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Towards a peaceful and prayerful Labor Day

I have just returned to Pueblo from a funeral in Jasper, Indiana, and this week want to share a few simple thoughts. Recently I wrote in the Living Garden about a joyful family reunion in Custer, South Dakota, where our family re-united after some seventeen years. Following that, my cousin Don Charron organized a contingent to drive from Custer to Billings, MT, to see my mother. Mom is now 98 and incapacitated, as you know. Because of Don, Mom was able to visit with her last surviving sister, Mary, and last surviving brother, Bishop Joseph Charron, and several cousins. In fact, Don brought our family together with Mom three times over the past five years. Sadly, it was Don’s funeral I concelebrated with Bishop Charron last week in Jasper. Don had suffered a heart attack, and after a brave fight, he passed on. He was only 59.

Don built a loving family and a successful business on the values of his Catholic faith. It was important for him, as CEO of a company which he made international and quadrupled in size, to personally visit his associate employees wherever they were and to be connected to all of them. This eventually involved trips to Mexico, China, Thailand, Romania, Germany, Poland, India, Wales, and the UK. Last February, while planning his retirement, he found time to come to Pueblo, to visit me and be part of our Catholic Charities Benefit Concert. He made an impression on a lot of people here. I want to thank all those who have been in prayer through this vigil for Don and his family, and for the Masses offered for their intentions.

"I want to thank all those who have been in prayer through this vigil for Don and his family, and for the Masses offered for their intentions."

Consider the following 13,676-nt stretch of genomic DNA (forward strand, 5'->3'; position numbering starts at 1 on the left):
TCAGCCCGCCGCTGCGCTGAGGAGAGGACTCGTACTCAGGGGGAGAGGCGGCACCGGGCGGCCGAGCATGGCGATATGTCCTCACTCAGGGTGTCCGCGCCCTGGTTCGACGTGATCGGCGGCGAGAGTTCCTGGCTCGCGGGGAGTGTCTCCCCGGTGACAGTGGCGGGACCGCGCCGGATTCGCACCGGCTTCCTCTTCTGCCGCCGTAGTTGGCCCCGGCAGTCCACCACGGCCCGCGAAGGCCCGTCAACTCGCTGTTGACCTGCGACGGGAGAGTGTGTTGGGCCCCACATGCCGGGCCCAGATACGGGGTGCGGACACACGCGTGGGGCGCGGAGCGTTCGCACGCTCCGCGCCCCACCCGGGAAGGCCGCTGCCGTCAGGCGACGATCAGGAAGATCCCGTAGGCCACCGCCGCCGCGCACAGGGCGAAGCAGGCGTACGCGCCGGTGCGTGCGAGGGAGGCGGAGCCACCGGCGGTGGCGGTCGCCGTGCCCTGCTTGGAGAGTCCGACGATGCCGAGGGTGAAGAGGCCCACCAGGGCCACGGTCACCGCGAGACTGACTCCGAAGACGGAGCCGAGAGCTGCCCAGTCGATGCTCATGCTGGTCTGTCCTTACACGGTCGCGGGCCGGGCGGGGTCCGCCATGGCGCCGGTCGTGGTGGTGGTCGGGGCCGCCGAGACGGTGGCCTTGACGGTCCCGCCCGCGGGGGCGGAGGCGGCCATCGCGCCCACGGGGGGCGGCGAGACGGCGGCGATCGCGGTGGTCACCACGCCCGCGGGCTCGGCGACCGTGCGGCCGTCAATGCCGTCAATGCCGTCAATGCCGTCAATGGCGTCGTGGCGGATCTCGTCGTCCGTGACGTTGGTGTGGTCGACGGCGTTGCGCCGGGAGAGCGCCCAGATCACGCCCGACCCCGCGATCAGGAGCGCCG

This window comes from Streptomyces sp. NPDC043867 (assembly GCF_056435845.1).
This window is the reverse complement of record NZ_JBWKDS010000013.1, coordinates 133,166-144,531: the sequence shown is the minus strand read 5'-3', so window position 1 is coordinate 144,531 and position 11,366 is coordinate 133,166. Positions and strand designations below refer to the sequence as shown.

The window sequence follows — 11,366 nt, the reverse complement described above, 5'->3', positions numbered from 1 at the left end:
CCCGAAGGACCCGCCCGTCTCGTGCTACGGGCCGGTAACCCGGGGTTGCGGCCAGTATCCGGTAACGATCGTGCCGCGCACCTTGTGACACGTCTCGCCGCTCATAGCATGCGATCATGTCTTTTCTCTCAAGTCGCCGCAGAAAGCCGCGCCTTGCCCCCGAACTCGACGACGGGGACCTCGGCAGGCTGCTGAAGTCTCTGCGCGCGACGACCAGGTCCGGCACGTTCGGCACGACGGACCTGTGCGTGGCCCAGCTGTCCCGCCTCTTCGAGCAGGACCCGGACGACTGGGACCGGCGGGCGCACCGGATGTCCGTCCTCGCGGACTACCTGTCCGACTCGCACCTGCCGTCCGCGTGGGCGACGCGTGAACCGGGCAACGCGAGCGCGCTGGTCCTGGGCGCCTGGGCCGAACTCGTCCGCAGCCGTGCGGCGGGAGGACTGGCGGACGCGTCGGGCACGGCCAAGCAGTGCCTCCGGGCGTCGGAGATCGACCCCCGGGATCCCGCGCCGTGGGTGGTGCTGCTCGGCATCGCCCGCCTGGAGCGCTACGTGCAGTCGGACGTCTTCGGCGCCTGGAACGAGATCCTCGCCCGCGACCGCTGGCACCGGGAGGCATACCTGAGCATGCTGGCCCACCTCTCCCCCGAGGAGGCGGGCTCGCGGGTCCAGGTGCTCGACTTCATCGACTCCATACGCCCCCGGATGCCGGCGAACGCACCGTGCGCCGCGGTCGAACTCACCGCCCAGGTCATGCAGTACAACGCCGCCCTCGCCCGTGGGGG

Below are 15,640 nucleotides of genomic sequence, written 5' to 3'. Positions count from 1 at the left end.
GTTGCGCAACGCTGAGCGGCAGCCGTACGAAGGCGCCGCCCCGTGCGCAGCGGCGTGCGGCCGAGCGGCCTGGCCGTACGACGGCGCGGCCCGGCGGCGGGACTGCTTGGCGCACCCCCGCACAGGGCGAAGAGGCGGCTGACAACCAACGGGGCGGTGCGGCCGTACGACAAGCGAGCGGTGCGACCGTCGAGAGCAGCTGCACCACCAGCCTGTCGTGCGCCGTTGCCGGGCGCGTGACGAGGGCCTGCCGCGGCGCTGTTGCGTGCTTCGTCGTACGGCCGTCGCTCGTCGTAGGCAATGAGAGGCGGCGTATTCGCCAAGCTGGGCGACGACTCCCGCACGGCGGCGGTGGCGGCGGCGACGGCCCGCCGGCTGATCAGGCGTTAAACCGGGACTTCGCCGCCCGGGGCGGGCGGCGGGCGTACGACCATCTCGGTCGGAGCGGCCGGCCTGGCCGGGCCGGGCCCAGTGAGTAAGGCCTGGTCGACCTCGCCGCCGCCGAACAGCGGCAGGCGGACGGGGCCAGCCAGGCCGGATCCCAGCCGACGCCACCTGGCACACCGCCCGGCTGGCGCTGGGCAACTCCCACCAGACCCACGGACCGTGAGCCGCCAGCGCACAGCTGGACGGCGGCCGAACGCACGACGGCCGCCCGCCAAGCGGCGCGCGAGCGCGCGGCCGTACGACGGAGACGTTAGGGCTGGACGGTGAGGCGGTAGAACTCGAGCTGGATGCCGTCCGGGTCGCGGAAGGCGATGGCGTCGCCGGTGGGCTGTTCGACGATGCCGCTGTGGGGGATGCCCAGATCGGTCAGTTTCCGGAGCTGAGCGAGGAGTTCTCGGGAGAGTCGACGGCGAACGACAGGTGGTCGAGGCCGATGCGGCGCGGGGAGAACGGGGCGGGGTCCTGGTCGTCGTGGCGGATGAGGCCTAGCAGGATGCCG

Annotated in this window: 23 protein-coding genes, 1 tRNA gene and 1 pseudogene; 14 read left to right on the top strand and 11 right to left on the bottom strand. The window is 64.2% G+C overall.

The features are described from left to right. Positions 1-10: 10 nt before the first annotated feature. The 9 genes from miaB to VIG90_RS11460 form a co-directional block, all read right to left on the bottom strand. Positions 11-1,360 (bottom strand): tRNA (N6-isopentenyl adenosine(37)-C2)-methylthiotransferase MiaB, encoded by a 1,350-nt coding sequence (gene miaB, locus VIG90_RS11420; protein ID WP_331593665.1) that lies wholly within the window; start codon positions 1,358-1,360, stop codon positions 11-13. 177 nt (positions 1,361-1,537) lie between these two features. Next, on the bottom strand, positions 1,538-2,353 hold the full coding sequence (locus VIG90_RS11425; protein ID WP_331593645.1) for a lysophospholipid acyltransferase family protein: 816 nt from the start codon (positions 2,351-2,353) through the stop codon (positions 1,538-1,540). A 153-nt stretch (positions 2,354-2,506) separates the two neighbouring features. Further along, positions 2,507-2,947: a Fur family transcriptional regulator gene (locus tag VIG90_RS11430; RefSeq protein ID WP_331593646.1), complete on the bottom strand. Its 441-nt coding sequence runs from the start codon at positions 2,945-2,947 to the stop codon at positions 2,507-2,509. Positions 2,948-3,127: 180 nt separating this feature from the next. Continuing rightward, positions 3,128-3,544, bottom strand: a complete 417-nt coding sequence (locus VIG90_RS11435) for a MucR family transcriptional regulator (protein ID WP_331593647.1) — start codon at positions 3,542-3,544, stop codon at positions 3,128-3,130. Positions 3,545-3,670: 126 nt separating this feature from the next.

I bring Don to mind especially as we prepare to celebrate the real meaning of Labor Day. It was not his work ethic alone that inspired so many. It was his empathy and care, and respect for the dignity and wellbeing of each of his associates and their families that deeply changed their lives. Sometimes we realize that we know, or have known, people who wholeheartedly have engaged the real work of life, which is people. The people we work with, the families we come home to, this is the real labor of the vineyard. Losing my immediate relationship with Don has been difficult. However, it makes me appreciate so many of you in our fold who know and follow the same path of compassion, understanding, and energy which is the foundation of our mission. Our mission is, indeed, to labor for Jesus, to be His loving hands in the world.

To this purpose, I look forward to seeing you soon. Our Deanery Eucharistic Gatherings are scheduled for September and October, where we will discuss our next steps in the Eucharistic Revival. Of particular interest will be a proposal for a catechetical walk-through the Mass, requested in the surveys and convocations of the synodal listening process. We are going deeper into the meaning of the Mass and looking forward to hearing of the efforts of each parish in the Eucharistic Revival, and of the fruits that are being born.

Towards a peaceful and prayerful Labor Day for you and yours, may Our Lord give success to the work of our hands.

+Most Reverend Stephen J. Berg

Bishop of Pueblo

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